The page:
It’s really changed the nature of learning. Learning in the typical classroom is sort of vertical: The professor is somehow the authority of knowledge and they come in and disseminate the knowledge down to the students. But now when I walk in the classroom I feel that the learning is horizontal. I’m walking into a room with people with 10, 15, 20 years of experience. They just don’t have the terminal degree. Their sharing is very valuable to the students so it’s a win-win.
Deb Herzberg is a classic example. She is an expert puppeteer and just finished working on the new Tom Hanks movie, the Mr. Rodgers film (“A Beautiful Day in the Neighborhood”). She did the puppets for that movie so she is going to Zoom in (through video conferencing) this semester and share that experience with our students.
360: What shows can we expect to see this year?
Caisley: For the fall season we open with “Drowning Ophelia” on the 27th. It’s the inaugural production for our Pocket Playhouse, an old classroom we’ve converted into a very intimate playing space. There are only 38 tickets being sold for every performance. So people should get their tickets quick because they will go pretty quickly. Ours is the Northwest premier of the play. It’s a play that touches on the issues of abuse but it does it in a beautifully, very deft and poetic way, by using this image of Ophelia, namesake from Hamlet.
We are going to be doing talk backs for two of the performances, one of which the playwright (Rachel Luann Strayer) is flying in from Pennsylvania to be part of (7:30 p.m. Sept. 27). I’ve been reaching out to people from Alternatives to Violence on the Palouse and our Women’s Center to have a victim’s advocate attend each of the performances so if someone has a reaction to a subject in the play there will be somebody there for them to talk to.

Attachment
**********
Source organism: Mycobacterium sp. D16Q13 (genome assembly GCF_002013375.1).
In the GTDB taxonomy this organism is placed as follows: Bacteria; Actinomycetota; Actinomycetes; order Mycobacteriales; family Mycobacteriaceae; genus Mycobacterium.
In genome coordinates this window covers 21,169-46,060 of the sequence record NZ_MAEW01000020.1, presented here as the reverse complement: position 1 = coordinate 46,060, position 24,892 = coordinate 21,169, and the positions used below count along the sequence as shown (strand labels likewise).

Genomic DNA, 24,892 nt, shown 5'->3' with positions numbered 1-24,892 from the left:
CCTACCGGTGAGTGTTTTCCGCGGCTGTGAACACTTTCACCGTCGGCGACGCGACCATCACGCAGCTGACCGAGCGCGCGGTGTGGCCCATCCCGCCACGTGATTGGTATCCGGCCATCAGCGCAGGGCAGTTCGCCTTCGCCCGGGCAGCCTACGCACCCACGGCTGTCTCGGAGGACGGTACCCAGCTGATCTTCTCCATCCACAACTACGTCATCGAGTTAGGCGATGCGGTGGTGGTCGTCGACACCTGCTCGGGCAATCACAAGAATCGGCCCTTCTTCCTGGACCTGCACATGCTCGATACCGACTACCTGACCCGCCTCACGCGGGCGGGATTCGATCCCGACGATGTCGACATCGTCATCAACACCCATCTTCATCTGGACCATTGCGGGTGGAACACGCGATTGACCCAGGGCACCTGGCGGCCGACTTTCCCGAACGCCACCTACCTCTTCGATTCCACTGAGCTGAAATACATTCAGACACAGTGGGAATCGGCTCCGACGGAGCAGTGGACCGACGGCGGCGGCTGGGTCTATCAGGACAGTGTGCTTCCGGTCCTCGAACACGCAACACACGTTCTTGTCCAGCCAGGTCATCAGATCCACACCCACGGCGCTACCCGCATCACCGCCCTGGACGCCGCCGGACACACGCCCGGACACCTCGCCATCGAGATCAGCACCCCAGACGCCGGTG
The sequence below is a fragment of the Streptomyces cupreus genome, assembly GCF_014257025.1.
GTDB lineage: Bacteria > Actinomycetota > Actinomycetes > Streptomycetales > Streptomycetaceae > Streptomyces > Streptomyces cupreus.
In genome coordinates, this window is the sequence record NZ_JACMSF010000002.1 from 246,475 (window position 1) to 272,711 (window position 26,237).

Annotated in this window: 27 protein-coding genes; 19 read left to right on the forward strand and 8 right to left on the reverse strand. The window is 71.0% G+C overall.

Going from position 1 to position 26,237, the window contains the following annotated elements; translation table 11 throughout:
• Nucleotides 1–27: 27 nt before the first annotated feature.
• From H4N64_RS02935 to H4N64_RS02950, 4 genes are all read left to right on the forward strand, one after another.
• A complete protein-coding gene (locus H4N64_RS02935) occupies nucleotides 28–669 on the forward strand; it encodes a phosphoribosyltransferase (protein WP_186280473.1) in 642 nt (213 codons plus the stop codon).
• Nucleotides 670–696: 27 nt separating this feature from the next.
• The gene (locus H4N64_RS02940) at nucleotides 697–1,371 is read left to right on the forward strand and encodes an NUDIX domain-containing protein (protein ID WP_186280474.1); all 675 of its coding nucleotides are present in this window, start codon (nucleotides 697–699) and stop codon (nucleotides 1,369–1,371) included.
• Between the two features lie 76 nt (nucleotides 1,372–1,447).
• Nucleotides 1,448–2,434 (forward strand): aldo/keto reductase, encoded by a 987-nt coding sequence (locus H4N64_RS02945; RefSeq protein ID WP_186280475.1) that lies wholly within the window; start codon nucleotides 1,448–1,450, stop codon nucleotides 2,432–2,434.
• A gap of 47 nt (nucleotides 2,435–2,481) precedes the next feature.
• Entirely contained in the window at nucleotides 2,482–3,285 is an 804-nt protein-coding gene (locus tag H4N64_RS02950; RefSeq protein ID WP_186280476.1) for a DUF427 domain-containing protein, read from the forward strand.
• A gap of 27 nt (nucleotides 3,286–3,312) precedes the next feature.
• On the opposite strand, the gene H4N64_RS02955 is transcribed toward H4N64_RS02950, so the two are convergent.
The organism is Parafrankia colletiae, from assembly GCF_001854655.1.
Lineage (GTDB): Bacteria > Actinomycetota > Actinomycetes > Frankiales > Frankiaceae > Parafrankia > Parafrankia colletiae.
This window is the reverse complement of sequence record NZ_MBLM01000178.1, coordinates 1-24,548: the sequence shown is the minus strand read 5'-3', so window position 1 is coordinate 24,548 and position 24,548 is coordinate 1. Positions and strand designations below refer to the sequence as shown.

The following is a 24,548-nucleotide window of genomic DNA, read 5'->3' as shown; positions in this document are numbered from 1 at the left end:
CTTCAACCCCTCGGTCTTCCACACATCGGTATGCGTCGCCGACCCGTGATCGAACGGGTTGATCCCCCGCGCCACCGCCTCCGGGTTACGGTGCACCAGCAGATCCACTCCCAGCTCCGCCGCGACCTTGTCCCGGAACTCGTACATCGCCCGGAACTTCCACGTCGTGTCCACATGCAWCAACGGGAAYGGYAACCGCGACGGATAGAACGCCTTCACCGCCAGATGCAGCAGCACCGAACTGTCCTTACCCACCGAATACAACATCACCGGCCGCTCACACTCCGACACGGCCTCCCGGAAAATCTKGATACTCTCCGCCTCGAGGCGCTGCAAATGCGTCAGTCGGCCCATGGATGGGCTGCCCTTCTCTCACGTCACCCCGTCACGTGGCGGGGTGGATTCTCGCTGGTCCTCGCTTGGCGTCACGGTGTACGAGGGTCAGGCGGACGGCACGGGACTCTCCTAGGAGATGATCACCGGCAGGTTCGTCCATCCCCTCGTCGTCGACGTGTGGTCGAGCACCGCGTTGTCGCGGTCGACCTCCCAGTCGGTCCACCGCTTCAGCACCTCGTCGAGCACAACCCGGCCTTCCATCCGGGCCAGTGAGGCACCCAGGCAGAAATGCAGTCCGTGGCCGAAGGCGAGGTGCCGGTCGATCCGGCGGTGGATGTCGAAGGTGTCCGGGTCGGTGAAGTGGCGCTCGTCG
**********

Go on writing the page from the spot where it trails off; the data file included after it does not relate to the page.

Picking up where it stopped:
It’s important to balance a season so we’ve got “Little Women” later in the season. We also have a play called “This Random World” by Steven Dietz, which is a terrific play about randomness — that you could be on and entirely different path had you left your house and gone left in the morning as opposed to going right.
Also included in the season is “Deep Calls”, a play by Kendra Philips who is a second year MFA student. She wrote this play last year. It’s a really interesting, elegant and lyrical play, in spite of its tough subject matter, so I was really impressed by it and I can’t wait to see it on its feet.
IF YOU GO
WHAT: “Drowning Ophelia,” by Rachel Luann Strayer.
WHEN: 7:30 p.m. Friday, Saturday and Oct. 3, 4, 5 and 2 p.m. Sunday and Oct. 5, 6.
WHERE: Pocket Playhouse, Shoup Hall, 1028 W. Sixth St., Moscow.
COST: Free for UI students, $6 for high school students, students from other schools and youth; $12 UI employees, military and seniors (55 and up); $17 adults. All matinees are “pay what you can.
OF NOTE: This play deals with abuse and includes mature content dealing with rape and sexual violence. It includes a simulated sexual assault. An advocate from the University of Idaho Women’s Center, the Counseling Center or Alternatives to Violence on the Palouse will be present at each performance to serve as a support resource if needed.